It is quiet all around. I am driving. It is dusk. The sun is setting on the horizon, and we are on the outskirts of town. She's singing my favourite songs. All of them, one by one. There’s no destination really, we pick and take turns. ‘We took a left that time, now take right.’ Sometimes, we take random roads and still reach the same destination. It makes me wonder, if I was destined to reach her no matter what road I took. We drive on. This is our idea of running away. Once in a month, we go around the town and just drive. She holds my hand and brings herself closer to me, she looks at me and tells me to stop stealing glances and concentrate on the traffic ahead. She keeps looking at me. I am scared. Can she look inside, deep inside, through those eyes, to a place where they say, the soul resides? What will she find there? She resumes humming. Her favourite songs. My favourite songs. We have similar choices in music. She kisses me on the cheeks. This is our idea of protest.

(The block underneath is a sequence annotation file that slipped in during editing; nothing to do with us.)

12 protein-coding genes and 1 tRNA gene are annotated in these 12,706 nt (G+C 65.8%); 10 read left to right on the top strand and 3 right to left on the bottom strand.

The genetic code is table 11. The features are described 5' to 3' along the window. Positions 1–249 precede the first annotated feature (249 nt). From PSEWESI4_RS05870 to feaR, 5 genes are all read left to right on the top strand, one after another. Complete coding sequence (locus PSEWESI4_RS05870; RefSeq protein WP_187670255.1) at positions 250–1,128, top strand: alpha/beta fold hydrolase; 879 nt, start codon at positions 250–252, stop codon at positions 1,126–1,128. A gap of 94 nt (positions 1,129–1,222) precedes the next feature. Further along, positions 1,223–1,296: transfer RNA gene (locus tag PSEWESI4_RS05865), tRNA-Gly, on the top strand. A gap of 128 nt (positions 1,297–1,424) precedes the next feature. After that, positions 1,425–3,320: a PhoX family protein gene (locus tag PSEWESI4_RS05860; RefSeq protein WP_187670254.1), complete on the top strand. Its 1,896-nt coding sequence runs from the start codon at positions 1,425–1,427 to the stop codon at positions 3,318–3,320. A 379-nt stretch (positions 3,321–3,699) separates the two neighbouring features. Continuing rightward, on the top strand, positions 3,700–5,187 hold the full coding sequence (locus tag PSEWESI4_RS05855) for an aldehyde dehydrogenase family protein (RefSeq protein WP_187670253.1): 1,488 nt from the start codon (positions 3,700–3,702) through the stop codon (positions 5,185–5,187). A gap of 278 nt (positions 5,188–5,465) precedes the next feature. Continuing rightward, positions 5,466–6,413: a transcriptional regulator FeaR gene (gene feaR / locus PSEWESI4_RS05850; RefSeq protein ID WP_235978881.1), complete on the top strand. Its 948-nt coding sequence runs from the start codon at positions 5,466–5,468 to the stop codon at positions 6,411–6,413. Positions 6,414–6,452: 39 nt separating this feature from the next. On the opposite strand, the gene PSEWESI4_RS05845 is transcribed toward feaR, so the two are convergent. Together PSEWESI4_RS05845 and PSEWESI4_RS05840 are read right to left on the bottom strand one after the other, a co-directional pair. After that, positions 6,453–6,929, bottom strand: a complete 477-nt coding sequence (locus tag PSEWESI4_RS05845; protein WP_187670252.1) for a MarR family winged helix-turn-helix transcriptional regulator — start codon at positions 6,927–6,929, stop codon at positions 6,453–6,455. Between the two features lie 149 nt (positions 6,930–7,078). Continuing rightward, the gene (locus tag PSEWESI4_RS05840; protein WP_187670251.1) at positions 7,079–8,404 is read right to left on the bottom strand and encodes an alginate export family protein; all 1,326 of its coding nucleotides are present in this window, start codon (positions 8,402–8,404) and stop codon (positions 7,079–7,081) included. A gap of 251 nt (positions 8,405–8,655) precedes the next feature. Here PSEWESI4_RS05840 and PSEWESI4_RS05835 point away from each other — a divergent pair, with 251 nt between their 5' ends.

We were told the roads will be narrow and windy. I assumed it would take us 4 hours to cover 220 kms. 60 divided by 220. Average mathematics stuff. The driver had smiled. The average speed must have been less than 30. We are nearing Ooty. I can feel it. Here, the wind is different. Ooty, our escape from all the school activities. A bunch of guys on this high-school trip. Ooty. This word makes your mouth work, sounds so pure. I have heard about this place, not much. It’s a hill station and there’s tea production. We have our teacher in the car, he looks at the trees and tells us about their kind. He tells us about Ooty and travel and love and life and death. There is one more car with us. Students only. All brats, seniors, show-offs. They told us they’d watch porn in the car. I was curious. A mass orgy? People coming together for the greater good?